“Was not their mistake once more bred of the life of slavery that they had been living?—a life which was always looking upon everything, except mankind, animate and inanimate—‘nature,’ as people used to call it—as one thing, and mankind as another, it was natural to people thinking in this way, that they should try to make ‘nature’ their slave, since they thought ‘nature’ was something outside them” — William Morris

Monday, November 29, 2010

Food Studies is Still Partying Like It's 1799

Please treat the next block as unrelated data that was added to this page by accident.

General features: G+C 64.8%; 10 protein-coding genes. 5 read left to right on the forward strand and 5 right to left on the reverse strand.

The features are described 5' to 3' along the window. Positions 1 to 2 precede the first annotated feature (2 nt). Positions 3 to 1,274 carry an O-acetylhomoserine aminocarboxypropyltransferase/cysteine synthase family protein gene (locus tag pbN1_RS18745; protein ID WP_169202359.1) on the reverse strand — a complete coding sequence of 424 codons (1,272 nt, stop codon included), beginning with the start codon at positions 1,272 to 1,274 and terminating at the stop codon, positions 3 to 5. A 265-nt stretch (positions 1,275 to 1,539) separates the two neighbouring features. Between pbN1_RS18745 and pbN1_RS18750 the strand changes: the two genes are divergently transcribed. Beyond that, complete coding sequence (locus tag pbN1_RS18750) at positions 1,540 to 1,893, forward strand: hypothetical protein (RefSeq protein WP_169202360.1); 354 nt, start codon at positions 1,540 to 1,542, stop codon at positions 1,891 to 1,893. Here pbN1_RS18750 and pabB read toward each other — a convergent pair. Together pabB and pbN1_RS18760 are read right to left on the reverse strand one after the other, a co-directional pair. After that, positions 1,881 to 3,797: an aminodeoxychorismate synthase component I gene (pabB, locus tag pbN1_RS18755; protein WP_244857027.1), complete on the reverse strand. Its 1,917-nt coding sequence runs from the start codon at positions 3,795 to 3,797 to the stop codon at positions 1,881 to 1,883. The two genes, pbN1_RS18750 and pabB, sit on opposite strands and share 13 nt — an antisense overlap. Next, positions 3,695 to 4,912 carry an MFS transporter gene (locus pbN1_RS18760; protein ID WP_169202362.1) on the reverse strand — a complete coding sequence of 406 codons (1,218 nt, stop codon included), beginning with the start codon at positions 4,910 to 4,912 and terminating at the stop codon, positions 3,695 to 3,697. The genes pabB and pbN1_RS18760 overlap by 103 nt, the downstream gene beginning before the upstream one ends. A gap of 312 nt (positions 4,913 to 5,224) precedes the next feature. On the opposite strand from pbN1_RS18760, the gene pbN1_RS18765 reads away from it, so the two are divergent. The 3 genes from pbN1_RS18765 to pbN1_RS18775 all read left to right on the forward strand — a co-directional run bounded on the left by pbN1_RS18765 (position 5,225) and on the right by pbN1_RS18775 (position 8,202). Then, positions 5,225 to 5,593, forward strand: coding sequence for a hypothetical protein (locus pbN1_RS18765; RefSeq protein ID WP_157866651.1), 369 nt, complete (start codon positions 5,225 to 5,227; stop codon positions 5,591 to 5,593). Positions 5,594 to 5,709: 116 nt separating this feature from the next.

This claims to be new and groundbreaking but I assure you it isn't. From a recovering food studies guy this so reinvents the wheel that I'm freshly reminded why I got out of it.

The big conclusion is “You are what you eat”—something that we've been saying to ourselves since the Romantic period (the phrase was invented twice, separately, like all good things, once in France and once in Germany). Stir in some Lacan (your identity is looped through your jouissance) and you have the recipe for things as they are.

This is precisely what we need LESS of, not more. It turns eating into fetishistic identity politics and it's a big reason for anorexia and the kind of beautiful soul environmentalism against which I've been arguing.

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